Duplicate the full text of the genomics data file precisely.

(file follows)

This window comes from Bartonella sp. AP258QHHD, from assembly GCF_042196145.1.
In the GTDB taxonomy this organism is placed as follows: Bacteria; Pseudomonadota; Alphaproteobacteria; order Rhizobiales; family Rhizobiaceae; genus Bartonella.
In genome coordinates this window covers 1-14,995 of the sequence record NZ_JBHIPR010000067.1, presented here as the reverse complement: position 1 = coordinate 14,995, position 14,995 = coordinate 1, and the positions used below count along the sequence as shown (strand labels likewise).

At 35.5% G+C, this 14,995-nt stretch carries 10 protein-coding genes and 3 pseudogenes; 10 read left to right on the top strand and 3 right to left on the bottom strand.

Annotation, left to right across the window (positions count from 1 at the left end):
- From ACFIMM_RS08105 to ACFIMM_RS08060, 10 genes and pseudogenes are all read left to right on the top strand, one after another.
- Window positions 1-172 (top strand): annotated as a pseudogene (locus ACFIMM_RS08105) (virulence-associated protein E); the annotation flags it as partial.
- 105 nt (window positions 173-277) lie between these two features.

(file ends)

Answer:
This window comes from Bartonella sp. AP258QHHD, from assembly GCF_042196145.1.
In the GTDB taxonomy this organism is placed as follows: Bacteria; Pseudomonadota; Alphaproteobacteria; order Rhizobiales; family Rhizobiaceae; genus Bartonella.
In genome coordinates this window covers 1-14,995 of the sequence record NZ_JBHIPR010000067.1, presented here as the reverse complement: position 1 = coordinate 14,995, position 14,995 = coordinate 1, and the positions used below count along the sequence as shown (strand labels likewise).

At 35.5% G+C, this 14,995-nt stretch carries 10 protein-coding genes and 3 pseudogenes; 10 read left to right on the top strand and 3 right to left on the bottom strand.

Annotation, left to right across the window (positions count from 1 at the left end):
- From ACFIMM_RS08105 to ACFIMM_RS08060, 10 genes and pseudogenes are all read left to right on the top strand, one after another.
- Window positions 1-172 (top strand): annotated as a pseudogene (locus ACFIMM_RS08105) (virulence-associated protein E); the annotation flags it as partial.
- 105 nt (window positions 173-277) lie between these two features.